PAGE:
"Kipling scholars are celebrating the publication of lost poems by the author whose exhortations in "If" to "keep your head when all about you / Are losing theirs and blaming it on you" are regularly voted the nation's favourite poem. Discovered by the American scholar Thomas Pinney in an array of hiding places including family papers, the archive of a former head of the Cunard Line and during renovations at a Manhattan house, more than 50 previously unpublished poems by Rudyard Kipling will be released for the first time next month."
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From the Vault

A sneak peek in our archives

Article

Christian Hesse - New President of the German Antiquarian Booksellers’ Association (VDA)

At the annual meeting on January 27th, 2012, the members of the German Antiquarian Booksellers' Association (VDA) elected a new committee, and a new president: Christian Hesse. Hesse has been a VDA member since 1998 and a Committee member since 2008. As President he follows Eberhard Köstler, who will be his Vice-President for the next two years. The other new elected members of the VDA Committee are Meinhard Knigge (Hamburg) as Treasurer, and Wolfgang Mecklenburg (Berlin) and Ulrich Hobbeling (Münster).
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Article

Literary Property Changing Hands: The Peyraud Collection

The Paula Peyraud Collection was considered the "largest collection in private hands of books, manuscripts, and images associated with the Georgian period (1760–1820)". It included rare first editions of Samuel Johnson, Jane Austen, and Fanny Burney. The collection, formed by the librarian Paula Peyraud, was auctioned at Bloomsbury's in May 2009. Maureen E. Mulvihill, of the Princeton Research Forum, takes a post-auction view at the lots and their bidders, and tells the story of the "Dark Lady of Rare Book Collectors: Paula Fentress Peyraud (NY, 1947–2008)".
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Booksellers

Karl Hartung died in Munich (Germany), aged 98

On Friday, 26th October 2012, Karl Hartung died peacefully at the age of 98. He was the oldest member of the German Antiquarian Booksellers' Association (VDA), and he was the ideal and guide for generations of younger colleagues. In many ways Karl Hartung was one of the most distinguished personalities of our profession and one of the oldest active professional booksellers in the world. Until the end, he was not only mentally alert, but funny, charming and almost omniscient.
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Article

La Bibliophilie in France - Part 3 of 3 & The ILAB Breslauer Prize For Bibliography

Following on from the Paris International Antiquarian Book Fair 2018, we would like to present some outstanding French publications that were submitted for the 17th ILAB Breslauer Prize for Bibliography 2018.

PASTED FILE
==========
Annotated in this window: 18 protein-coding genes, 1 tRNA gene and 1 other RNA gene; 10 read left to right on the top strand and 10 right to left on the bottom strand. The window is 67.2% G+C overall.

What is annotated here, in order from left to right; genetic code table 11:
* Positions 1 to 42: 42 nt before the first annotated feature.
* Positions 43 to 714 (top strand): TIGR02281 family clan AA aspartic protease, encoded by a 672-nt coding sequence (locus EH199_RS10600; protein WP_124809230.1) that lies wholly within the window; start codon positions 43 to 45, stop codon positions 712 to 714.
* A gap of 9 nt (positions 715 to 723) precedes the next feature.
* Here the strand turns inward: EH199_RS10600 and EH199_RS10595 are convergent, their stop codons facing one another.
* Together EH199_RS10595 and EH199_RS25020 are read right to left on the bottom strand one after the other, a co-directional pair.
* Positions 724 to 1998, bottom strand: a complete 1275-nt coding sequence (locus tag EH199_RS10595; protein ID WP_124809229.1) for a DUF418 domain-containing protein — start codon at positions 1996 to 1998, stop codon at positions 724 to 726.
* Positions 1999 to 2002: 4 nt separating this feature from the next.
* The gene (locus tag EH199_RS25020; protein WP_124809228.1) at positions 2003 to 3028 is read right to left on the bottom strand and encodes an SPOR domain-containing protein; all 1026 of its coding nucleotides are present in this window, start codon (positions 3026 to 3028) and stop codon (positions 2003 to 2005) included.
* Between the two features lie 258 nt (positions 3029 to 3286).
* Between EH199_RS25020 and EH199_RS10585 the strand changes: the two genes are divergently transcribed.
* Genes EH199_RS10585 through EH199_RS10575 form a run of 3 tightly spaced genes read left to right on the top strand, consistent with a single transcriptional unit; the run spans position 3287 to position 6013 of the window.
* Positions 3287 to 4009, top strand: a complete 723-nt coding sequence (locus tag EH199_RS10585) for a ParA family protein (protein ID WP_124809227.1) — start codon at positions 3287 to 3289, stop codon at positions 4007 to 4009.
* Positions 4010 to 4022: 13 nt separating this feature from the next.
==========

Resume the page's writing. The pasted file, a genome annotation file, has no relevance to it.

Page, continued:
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Article

ILAB Pop UP Book Fairs - A Message from ILAB President Norbert Donhofer

ear organizers and visitors of the ILAB Pop Up Book Fairs, dear colleagues and friends, It is now less than 36 hours before the ILAB Pop Up Book Fairs will start in Australia, and some thirty Pop Up fairs will follow around the globe before this event ends on the west coast of the United States. I take this opportunity to thank you very much indeed for joining us on April 23, 2015. You have created some unbelievable and impressive ideas to celebrate this day: from a woolshed in Dunkeld to a boat, shipping along the "Grachten" of Amsterdam, a whole street in Groningen, and a Brew-Pub in Portland, Oregon, and so many more brilliant ideas! There are two main reasons why ILAB had invented this series of Pop Up Fairs on UNESCO World Book and Copyright Day: one reason is that we have the feeling that we have to show our profession to the public, to make antiquarian bookselling more visible! I would therefore ask you to talk to as many people as possible, distribute catalogues, and tell the public about rare, valuable, and second-hand books, maps and prints.
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Article

Salon International du Livre Ancien, Paris 2011

From manuscripts to avant-garde, from a letter by François I to the drafts of Marcel Proust, from a 13th century psalm book to a futurist manifesto, dealers and collectors will browse the shelves of more than 150 antiquarian booksellers with thousands of stunningly diverse documents. Around 20.000 book fair visitors will meander through the Grand Palais and discover first editions, precious bindings, travel accounts, old and modern prints and photographies, handwritten letters and documents by artists, politicians and scientists, scores of famous musicians, treatises on medicine, astronomy, philosophy and other milestones in the history of science alongside with fine illustrated books, modern art and beautiful children's books.